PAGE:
Telling the Time and Learning to Understand Time – For Kids

Telling the time is such an important skill to have growing up (without it, its impossible to master other important skills such as being on time!!) so I like to encourage the children with time telling and being aware of time, at the level they are each at.

Telling the time - tips and strategies for kids

Mr Z at 5.5 years has been able to tell the time reliably a couple of years now. He loves anything to do with numbers, so clocks have always grabbed his interest and he picked up the concept of time quite quickly. Mr T at 4 years has not mastered telling the time yet, although he is able now to recognise a lot more of his numbers which is the first step for him. Even Mr R at 2 years can start to learn awareness of time although he does not really know his numbers yet.

There are different elements to learning to understand and tell the time, and I haven’t always started with a clock for my children although once they understand a little more then a clock does become essential!

Before you can teach a child to tell the time, they need to be aware of time in the sense of “what does a minute mean” otherwise the concept is so abstract and can be difficult. To understand this a sand timer is a very useful tool*

sandtimerYou try just using the little ones from board games or if you find your child really responds well to it get giant sand timers in a variety of times, such as 5 mins or more. This helps as it makes such an abstract concept totally visual. We were recommended when I did the Early Bird course after Mr T’s Autism diagnosis because children with Autism can really respond much better to this kind of visual support but it will help any child to learn! Mr T used to have a very poor understanding of time or the concept of time and waiting, and he would become so upset at the prospect of waiting even 30 seconds! For that reason it became essential to work on his understanding of time for his own well being and happiness, as it’s just not realistic for a child to never have to wait ever!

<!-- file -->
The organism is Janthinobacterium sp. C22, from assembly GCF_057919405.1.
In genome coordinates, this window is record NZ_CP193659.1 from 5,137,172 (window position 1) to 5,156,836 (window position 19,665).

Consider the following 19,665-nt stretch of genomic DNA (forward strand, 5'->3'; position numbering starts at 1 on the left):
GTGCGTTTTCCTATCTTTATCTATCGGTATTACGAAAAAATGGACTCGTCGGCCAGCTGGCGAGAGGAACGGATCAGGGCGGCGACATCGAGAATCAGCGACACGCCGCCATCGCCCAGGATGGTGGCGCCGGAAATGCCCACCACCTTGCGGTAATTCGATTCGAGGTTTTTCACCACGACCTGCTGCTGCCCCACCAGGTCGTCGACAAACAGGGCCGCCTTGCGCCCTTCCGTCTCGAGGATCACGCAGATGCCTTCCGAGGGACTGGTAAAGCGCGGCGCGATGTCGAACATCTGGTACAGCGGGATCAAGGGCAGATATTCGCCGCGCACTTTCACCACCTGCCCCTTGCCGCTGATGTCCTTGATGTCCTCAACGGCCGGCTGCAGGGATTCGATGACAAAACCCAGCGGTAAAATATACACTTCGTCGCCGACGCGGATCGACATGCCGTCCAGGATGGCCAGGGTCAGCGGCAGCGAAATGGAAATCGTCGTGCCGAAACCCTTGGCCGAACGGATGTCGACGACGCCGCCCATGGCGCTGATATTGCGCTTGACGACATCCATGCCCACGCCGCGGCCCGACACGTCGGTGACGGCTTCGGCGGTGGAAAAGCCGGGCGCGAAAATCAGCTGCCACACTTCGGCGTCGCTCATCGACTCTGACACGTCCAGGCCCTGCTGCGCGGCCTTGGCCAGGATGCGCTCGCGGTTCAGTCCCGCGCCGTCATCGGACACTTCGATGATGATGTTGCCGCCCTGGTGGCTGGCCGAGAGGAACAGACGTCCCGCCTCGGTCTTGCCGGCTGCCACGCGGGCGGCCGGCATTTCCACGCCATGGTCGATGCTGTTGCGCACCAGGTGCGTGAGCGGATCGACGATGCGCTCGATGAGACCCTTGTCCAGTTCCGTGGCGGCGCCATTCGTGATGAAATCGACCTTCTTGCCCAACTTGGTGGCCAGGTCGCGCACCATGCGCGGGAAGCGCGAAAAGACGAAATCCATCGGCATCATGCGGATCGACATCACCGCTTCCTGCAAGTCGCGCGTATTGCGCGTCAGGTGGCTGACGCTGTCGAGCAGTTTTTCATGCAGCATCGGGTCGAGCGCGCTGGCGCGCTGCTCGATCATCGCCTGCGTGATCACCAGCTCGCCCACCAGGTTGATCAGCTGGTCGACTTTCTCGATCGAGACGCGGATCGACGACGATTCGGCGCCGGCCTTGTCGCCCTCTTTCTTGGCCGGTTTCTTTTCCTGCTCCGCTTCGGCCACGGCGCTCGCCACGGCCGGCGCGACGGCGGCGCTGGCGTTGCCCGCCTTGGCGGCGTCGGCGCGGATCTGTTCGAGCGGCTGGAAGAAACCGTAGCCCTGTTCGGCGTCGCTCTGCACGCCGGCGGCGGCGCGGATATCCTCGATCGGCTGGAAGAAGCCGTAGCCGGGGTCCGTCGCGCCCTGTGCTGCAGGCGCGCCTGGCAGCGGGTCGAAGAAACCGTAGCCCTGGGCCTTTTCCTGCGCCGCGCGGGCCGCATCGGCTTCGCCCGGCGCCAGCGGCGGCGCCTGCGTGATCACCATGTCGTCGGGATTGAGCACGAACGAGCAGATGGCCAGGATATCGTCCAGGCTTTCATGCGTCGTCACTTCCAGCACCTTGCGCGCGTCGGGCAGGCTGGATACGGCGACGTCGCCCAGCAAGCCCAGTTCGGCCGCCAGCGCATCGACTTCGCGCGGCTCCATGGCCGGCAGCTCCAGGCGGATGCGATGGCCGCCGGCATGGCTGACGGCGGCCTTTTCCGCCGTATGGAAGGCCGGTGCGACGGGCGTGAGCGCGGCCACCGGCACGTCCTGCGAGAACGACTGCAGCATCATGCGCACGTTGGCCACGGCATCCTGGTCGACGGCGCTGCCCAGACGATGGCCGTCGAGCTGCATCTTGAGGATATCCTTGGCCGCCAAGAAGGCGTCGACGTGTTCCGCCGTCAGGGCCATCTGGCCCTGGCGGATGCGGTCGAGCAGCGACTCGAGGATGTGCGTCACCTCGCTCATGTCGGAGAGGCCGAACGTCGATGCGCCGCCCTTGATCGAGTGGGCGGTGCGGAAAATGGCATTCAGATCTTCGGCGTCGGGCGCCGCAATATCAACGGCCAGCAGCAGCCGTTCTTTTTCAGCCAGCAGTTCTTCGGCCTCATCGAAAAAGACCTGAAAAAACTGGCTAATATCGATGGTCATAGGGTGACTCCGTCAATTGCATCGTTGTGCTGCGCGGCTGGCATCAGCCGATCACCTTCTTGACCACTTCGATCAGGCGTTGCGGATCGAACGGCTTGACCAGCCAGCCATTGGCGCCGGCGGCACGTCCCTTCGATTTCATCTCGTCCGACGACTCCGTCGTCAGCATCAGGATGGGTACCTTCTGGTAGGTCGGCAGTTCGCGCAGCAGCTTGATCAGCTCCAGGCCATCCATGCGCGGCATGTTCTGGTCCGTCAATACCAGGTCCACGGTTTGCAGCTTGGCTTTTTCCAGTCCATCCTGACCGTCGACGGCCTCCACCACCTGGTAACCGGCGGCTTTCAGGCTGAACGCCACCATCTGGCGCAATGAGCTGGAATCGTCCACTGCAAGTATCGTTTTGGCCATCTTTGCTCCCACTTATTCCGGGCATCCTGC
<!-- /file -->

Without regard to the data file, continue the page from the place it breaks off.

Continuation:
As well as showing him visual support for time, such as sand timers and I also used the timer on the microwave on occasions (he could see the numbers changing and new to wait for the beep), or counting down numbers slowly on our fingers, I tried to use consistent terminology with him to help him understand time, sequences and waiting. The words we chose for this are “now” and “next” – I was advised that this can be clearer for children to understand than some of the other words like “after” “bla bla and then”. Now and next is short and sweet.

To help reinforce all of this you can introduce more visual support like routine cards to think about what we do during the day, in what order and at what times. Here are some of ours:


Note the “Surprise!” card – always important to include if you are learning daily routines with a child who is likely to be too rigid in their routines!

We do also use clock puzzles and daily routine and time matching games at home, which are great for helping to build awareness of how clocks work and how time is shown and recorded. From what I’ve noticed, children can vary so much in how quickly they will pick up the concept fully.

Here are some of the books, toys and games that we found helpful in learning the time:

woodenclockOurs is slightly different to this but along the same lines. These type of wooden clock puzzles are so cheap, you can easily find them for under Β£5 and they help to reinforce how the numbers look around the clock, and help younger children learn and remember the sequence of the numbers. Ours has all the numbers as removable pieces so this one is a slightly easier version.


This book was a great favourite with Mr Z when he was about 3 years old. Linking in learning topics to your child’s favourite interests always helps so anything Thomas related always appeals to my little guys and keeps their interest! On each page he would match the clock hands to the correct time mentioned in the story as the Fat Controller and the engines go about their day. It’s a great book to help learning about time.